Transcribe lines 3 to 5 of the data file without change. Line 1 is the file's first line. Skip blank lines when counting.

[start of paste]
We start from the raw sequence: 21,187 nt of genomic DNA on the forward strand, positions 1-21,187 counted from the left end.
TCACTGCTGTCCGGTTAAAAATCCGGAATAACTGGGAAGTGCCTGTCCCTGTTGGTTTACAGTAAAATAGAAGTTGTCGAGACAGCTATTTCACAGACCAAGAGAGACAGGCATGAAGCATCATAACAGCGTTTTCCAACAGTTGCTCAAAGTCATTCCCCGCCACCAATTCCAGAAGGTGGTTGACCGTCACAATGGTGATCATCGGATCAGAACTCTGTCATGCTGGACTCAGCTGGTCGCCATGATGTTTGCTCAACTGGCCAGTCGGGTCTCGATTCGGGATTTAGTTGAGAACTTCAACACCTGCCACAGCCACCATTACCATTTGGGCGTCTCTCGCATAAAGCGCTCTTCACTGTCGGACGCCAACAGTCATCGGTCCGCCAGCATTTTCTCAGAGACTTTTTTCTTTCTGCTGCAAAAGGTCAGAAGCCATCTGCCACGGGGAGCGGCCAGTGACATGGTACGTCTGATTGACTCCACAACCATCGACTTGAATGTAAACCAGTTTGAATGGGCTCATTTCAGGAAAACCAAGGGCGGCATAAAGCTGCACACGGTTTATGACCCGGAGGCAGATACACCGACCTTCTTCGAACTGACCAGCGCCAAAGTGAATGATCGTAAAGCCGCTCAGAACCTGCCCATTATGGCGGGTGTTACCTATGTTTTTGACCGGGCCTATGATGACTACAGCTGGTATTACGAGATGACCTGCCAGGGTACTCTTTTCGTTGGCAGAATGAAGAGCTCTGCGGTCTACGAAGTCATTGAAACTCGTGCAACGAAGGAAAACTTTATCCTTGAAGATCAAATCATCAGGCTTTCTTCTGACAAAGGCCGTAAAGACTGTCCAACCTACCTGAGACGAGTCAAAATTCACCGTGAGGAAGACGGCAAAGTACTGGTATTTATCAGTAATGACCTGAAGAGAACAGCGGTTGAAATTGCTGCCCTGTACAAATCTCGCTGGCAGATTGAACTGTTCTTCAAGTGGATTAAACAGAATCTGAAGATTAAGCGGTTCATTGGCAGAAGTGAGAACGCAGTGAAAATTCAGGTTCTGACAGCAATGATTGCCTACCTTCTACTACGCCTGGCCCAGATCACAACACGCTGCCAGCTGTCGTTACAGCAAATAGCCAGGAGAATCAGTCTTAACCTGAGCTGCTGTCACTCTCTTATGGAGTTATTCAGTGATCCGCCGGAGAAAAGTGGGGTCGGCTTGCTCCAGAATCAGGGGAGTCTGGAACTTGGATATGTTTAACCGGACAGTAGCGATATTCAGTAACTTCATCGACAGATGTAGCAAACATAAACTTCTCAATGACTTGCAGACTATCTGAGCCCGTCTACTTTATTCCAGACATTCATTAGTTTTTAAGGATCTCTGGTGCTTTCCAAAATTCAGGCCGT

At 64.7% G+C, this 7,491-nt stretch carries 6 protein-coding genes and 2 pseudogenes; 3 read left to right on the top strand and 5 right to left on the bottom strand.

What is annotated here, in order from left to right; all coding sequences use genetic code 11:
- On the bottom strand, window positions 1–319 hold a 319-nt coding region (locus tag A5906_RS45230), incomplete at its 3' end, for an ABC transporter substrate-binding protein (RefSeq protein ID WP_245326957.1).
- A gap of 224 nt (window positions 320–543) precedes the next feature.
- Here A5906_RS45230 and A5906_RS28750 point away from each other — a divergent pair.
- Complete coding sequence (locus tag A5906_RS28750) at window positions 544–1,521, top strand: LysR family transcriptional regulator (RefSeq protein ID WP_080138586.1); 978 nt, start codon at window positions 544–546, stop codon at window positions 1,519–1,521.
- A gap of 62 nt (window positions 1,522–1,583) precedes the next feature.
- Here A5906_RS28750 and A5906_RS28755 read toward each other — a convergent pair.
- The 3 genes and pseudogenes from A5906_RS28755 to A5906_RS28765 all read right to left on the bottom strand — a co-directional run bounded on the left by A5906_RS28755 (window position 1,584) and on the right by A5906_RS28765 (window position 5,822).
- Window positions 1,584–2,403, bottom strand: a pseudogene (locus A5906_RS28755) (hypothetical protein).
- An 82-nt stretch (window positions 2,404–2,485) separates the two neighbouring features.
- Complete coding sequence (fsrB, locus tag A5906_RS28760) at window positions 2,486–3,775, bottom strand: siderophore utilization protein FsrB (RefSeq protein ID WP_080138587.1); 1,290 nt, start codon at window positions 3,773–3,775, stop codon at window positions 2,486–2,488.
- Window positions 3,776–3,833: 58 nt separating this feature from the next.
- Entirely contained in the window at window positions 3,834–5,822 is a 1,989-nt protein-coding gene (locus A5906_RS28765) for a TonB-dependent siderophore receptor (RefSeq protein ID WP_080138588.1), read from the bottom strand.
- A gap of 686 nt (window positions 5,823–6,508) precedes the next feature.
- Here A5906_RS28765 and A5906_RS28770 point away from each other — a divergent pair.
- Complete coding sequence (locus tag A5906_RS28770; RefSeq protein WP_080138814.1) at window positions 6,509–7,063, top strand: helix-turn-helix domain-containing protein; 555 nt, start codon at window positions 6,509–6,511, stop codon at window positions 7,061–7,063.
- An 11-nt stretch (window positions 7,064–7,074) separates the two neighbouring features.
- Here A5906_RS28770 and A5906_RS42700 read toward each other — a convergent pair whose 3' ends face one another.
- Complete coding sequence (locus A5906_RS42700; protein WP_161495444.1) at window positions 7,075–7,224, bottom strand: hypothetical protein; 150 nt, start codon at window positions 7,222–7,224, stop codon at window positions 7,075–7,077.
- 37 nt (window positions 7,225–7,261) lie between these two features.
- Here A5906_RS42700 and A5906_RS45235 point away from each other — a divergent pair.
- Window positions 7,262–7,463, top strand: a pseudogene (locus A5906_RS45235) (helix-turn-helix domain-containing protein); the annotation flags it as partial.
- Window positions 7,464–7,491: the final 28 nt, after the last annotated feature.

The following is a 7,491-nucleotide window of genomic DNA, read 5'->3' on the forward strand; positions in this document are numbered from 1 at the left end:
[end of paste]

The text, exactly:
At 64.7% G+C, this 7,491-nt stretch carries 6 protein-coding genes and 2 pseudogenes; 3 read left to right on the top strand and 5 right to left on the bottom strand.

What is annotated here, in order from left to right; all coding sequences use genetic code 11:
- On the bottom strand, window positions 1–319 hold a 319-nt coding region (locus tag A5906_RS45230), incomplete at its 3' end, for an ABC transporter substrate-binding protein (RefSeq protein ID WP_245326957.1).